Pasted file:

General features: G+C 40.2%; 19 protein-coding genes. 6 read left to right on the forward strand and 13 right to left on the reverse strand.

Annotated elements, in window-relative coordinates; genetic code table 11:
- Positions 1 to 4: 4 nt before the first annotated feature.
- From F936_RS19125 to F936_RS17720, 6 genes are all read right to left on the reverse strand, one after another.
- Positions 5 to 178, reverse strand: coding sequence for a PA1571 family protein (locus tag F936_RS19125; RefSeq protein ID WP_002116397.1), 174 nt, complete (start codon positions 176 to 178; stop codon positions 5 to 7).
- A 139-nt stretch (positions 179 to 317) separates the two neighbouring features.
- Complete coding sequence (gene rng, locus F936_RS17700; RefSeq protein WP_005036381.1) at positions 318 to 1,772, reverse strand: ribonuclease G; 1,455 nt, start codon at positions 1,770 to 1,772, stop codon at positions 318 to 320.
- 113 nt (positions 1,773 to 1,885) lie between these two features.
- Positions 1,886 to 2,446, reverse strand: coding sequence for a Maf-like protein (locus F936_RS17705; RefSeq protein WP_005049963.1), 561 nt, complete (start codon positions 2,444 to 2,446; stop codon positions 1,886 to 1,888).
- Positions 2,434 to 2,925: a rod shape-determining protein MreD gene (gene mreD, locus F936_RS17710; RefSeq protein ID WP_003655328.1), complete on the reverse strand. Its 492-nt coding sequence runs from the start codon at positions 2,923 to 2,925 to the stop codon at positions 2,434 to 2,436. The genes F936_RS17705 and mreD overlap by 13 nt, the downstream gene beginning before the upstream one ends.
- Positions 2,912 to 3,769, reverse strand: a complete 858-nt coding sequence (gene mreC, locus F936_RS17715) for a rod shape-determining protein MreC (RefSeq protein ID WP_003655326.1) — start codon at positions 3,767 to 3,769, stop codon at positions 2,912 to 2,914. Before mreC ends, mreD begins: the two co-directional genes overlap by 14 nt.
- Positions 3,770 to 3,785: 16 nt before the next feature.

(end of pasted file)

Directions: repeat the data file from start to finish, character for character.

General features: G+C 40.2%; 19 protein-coding genes. 6 read left to right on the forward strand and 13 right to left on the reverse strand.

Annotated elements, in window-relative coordinates; genetic code table 11:
- Positions 1 to 4: 4 nt before the first annotated feature.
- From F936_RS19125 to F936_RS17720, 6 genes are all read right to left on the reverse strand, one after another.
- Positions 5 to 178, reverse strand: coding sequence for a PA1571 family protein (locus tag F936_RS19125; RefSeq protein ID WP_002116397.1), 174 nt, complete (start codon positions 176 to 178; stop codon positions 5 to 7).
- A 139-nt stretch (positions 179 to 317) separates the two neighbouring features.
- Complete coding sequence (gene rng, locus F936_RS17700; RefSeq protein WP_005036381.1) at positions 318 to 1,772, reverse strand: ribonuclease G; 1,455 nt, start codon at positions 1,770 to 1,772, stop codon at positions 318 to 320.
- 113 nt (positions 1,773 to 1,885) lie between these two features.
- Positions 1,886 to 2,446, reverse strand: coding sequence for a Maf-like protein (locus F936_RS17705; RefSeq protein WP_005049963.1), 561 nt, complete (start codon positions 2,444 to 2,446; stop codon positions 1,886 to 1,888).
- Positions 2,434 to 2,925: a rod shape-determining protein MreD gene (gene mreD, locus F936_RS17710; RefSeq protein ID WP_003655328.1), complete on the reverse strand. Its 492-nt coding sequence runs from the start codon at positions 2,923 to 2,925 to the stop codon at positions 2,434 to 2,436. The genes F936_RS17705 and mreD overlap by 13 nt, the downstream gene beginning before the upstream one ends.
- Positions 2,912 to 3,769, reverse strand: a complete 858-nt coding sequence (gene mreC, locus F936_RS17715) for a rod shape-determining protein MreC (RefSeq protein ID WP_003655326.1) — start codon at positions 3,767 to 3,769, stop codon at positions 2,912 to 2,914. Before mreC ends, mreD begins: the two co-directional genes overlap by 14 nt.
- Positions 3,770 to 3,785: 16 nt before the next feature.